STAFF: Living something better than a dream! – Molly (UK)


Guiding has always a big part of my life and continues to be so.
Both my Grandma and my Mum were keen Guides and encouraged me to join the Guiding family at a young age. I can’t thank them enough as my life has been completely enriched by the opportunities I have been given and embraced.


Having decided to take a gap year between completing my A levels (exams in the UK which enable you to go to the University) and going to University I spent a very happy 6 weeks at the Sangam World Centre participating in the Community Programme in Pune, India and then to my great surprise was offered a chance to be part of the  Spring volunteer team at Our Chalet here in Adelboden, Switzerland.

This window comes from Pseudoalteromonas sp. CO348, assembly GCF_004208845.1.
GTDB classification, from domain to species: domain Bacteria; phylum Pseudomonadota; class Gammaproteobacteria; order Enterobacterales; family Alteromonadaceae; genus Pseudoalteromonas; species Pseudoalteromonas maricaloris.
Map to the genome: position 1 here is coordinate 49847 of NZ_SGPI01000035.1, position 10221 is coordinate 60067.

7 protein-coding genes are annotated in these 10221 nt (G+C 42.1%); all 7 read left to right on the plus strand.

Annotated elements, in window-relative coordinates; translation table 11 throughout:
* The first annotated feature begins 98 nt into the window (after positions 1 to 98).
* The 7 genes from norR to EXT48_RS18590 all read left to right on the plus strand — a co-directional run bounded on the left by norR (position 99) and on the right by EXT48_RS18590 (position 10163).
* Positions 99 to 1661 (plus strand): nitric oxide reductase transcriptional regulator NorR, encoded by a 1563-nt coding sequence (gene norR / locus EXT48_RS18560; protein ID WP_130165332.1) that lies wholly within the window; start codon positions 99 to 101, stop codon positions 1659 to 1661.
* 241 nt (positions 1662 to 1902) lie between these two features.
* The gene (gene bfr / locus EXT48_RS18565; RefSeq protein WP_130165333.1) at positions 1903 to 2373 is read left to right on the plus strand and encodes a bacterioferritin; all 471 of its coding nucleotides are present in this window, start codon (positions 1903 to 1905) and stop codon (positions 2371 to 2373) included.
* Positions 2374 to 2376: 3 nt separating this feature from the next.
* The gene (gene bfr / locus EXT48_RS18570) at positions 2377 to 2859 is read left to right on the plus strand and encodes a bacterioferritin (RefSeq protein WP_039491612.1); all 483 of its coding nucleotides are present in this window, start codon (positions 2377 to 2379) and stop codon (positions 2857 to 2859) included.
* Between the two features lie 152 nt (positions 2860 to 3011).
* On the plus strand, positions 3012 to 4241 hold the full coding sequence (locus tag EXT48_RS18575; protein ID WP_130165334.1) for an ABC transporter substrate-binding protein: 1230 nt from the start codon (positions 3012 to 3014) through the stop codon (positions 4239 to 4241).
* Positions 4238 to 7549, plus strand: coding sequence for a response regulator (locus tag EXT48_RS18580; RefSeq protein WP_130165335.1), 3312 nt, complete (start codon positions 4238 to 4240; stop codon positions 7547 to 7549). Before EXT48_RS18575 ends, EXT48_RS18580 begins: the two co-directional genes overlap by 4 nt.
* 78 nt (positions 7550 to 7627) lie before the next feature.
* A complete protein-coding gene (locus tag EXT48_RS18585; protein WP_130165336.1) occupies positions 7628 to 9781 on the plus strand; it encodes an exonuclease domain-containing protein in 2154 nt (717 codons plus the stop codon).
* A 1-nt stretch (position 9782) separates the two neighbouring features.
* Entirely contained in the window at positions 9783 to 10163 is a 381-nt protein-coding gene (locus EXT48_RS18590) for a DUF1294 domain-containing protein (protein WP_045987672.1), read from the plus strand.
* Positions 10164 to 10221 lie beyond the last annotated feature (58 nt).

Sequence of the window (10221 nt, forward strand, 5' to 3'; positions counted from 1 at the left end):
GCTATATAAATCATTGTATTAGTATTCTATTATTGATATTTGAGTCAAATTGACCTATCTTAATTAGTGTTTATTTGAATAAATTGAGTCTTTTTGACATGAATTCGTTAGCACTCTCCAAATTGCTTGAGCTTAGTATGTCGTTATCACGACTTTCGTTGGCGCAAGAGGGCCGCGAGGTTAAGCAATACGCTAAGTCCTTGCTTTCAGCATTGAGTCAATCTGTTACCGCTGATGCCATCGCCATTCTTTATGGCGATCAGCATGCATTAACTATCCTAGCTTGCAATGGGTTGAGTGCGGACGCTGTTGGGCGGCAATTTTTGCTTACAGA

Both opportunities have opened my eyes to such different cultures and made me realize how fascinating the world is and how truly interesting are the people who live in it.

Before arriving here, I could never have imagined what an amazing time I would have. I have made new friends with unique individuals from all over the world, each bringing their own culture and experiences to Our Chalet. Friends I will really cherish for ever.

We really are a true family, always laughing, joking and supporting each other through the more challenging times. It is certainly a special feeling to know that we are living together under one roof, getting to know each other and together creating new memories which will remain with us always.

I am very proud to say I can now set a bed in 2 minutes, clean bathrooms in double quick time and cook food other than boiled eggs!